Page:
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In one of the exercises in my textbook we had to prove the following:

Consider $3$ $K$-vectorspaces $U$, $V$ and $W$ and $2$ maps:

  • $f\in\text{Hom}_K(U,V)$
  • $g\in\text{Hom}_K(V,W)$

then : \begin{equation} \dim(\text{im}(f)\cap\ker(g)) = \dim(\text{im}(f))-\dim(\text{im}(gf)) \end{equation}

This proof wasn't addressed during the lectures so I tried to understand it at home but I don't understand most of the steps. The proof is as follows:

We consider the map $g|_{f(U)}:f(U)\rightarrow W$ which is the restriction of $g$ to the image $\text{im}(f)\leqslant V$.

\begin{equation} \begin{split} \dim(\text{im}(f)) & = \dim(\ker(g|_{f(U)})) + \dim(\text{im}(g|_{f(U)})) \\ & = \dim(\{v\in\text{im}(f)\;|\;g(v) = 0\}) + \dim(\{g(v)\;|\; v\in\text{im}(f)\}) \\ & = \dim(\text{im}(f)\cap\ker(g)) + \dim(\{(gf)(w)\;|\;w\in U\}) \\ & = \dim(\text{im}(f)\cap\ker(g)) + \dim(\text{im}(gf)) \end{split} \end{equation}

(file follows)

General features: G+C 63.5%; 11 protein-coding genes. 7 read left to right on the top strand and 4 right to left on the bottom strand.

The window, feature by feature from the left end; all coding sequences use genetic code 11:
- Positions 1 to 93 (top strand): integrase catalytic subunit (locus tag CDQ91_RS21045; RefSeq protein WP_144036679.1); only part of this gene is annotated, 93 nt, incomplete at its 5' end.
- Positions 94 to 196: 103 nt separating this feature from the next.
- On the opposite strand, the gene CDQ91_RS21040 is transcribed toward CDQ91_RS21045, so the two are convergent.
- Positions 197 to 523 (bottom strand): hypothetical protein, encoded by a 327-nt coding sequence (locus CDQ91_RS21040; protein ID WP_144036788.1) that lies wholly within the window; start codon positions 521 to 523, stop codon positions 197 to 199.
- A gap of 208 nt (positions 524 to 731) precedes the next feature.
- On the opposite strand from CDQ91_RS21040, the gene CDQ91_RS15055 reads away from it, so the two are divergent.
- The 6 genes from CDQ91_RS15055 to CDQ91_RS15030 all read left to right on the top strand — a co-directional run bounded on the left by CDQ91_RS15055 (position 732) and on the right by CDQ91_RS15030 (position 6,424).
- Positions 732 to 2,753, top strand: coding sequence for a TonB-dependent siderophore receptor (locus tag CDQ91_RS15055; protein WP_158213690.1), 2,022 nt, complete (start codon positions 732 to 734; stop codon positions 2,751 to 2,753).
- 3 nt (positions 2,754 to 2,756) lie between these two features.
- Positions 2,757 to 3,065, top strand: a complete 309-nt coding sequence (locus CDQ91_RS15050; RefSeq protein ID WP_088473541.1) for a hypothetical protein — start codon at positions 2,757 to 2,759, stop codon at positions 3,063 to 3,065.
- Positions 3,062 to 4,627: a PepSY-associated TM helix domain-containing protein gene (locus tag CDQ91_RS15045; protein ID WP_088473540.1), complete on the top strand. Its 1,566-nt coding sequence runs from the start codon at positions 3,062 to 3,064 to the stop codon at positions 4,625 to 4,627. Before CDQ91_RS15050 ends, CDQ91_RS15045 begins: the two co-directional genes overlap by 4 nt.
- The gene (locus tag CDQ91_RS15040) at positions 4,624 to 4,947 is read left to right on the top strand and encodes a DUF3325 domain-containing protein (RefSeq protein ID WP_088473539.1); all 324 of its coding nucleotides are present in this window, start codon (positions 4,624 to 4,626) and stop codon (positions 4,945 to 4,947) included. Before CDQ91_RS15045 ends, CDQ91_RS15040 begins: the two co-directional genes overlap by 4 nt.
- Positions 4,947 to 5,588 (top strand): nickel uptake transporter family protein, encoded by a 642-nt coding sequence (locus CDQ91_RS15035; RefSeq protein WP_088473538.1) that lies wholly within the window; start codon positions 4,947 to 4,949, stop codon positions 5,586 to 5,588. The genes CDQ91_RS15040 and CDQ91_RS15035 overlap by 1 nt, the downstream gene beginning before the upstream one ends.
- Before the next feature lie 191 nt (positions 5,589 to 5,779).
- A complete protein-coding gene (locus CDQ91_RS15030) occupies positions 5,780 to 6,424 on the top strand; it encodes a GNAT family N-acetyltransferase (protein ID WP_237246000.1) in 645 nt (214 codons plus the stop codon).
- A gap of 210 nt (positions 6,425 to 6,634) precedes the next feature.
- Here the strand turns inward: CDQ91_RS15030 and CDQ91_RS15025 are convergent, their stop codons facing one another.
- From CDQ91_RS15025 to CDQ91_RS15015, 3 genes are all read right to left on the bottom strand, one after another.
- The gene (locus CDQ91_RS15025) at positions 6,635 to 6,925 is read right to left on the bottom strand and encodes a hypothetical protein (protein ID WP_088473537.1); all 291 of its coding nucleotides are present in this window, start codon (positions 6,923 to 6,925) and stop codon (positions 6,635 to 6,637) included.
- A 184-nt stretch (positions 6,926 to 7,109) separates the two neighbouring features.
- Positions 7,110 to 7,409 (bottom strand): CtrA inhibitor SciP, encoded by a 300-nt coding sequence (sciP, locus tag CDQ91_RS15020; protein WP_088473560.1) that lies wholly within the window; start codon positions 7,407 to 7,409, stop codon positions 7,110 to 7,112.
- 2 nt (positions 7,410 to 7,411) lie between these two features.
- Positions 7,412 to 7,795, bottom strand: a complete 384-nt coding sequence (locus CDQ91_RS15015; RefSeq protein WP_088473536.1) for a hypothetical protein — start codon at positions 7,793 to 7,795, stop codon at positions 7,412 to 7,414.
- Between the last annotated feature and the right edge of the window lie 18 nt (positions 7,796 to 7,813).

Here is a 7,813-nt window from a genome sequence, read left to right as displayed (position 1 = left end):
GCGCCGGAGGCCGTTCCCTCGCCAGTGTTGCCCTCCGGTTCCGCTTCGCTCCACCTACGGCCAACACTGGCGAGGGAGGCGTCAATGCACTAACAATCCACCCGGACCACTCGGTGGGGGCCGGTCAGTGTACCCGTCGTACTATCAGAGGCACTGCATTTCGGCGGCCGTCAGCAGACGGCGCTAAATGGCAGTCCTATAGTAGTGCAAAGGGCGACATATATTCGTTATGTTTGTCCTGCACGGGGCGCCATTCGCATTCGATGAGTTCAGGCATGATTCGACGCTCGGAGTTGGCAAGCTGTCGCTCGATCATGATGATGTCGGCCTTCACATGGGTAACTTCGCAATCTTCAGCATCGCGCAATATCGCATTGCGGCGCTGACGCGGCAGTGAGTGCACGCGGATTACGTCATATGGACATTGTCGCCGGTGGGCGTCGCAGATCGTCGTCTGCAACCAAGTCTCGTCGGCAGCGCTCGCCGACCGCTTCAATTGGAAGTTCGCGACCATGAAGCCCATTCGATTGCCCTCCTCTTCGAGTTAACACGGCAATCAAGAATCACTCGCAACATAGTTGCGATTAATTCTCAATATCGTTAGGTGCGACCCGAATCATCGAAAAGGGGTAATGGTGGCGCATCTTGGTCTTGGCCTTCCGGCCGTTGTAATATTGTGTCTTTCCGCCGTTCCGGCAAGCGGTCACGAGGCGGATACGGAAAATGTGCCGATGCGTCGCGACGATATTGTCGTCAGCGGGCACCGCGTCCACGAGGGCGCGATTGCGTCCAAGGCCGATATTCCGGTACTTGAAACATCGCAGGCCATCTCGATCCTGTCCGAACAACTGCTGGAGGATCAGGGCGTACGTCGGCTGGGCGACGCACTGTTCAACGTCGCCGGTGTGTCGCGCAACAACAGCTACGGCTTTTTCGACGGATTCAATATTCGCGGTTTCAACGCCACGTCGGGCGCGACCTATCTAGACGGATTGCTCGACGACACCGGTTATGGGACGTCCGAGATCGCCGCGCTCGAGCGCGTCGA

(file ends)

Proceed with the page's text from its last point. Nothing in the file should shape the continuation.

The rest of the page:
And then the formula follows from this.

My guess is that in the firs step they use the following:

\begin{equation} \dim(V) = \dim(\ker(f))+\dim(\text{im}(f)) \end{equation}

But I don't quite get why they use $g|_{f(U)}$ as the function in this equation and where it comes from. I also need some help understanding the transition between step 1 and 2 and between 2 and 3. The last step I do understand. Would someone be able to explain this?

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  • $\begingroup$ yes, the definition of kernel is: $\ker(f) := \{v\in V\;|\;f(v) = 0\}$ so you could say that after the function the kernel is all the vectors that do not have an image so their image is the nullspace, and the image is: $\text{im}(f) := \{f(v)\;|\; v\in V\}$ if $f:V\rightarrow W$ is a linear map between $2$ $K$-vectorspaces so i guess the image is what isn't in the kernel en vice versa. $\endgroup$ – Viktor Jan 12 at 15:31
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Before the first step in your proof, the well known consequence is used:

$$ (*) \space dim(V) = dim(Ker(g)) + dim(Im(g)) $$

Notice that we have used $g$ above, and $V$ is nothing but its domain. Notice also that we introduced a trick by showing $Im(f) \subseteq Dom(g) = V$ therefore, if we study only in the restriction $g\mid _{f(U)=Im(f)}$ we can inject it in $(*)$ to obtain the first line in your argument.

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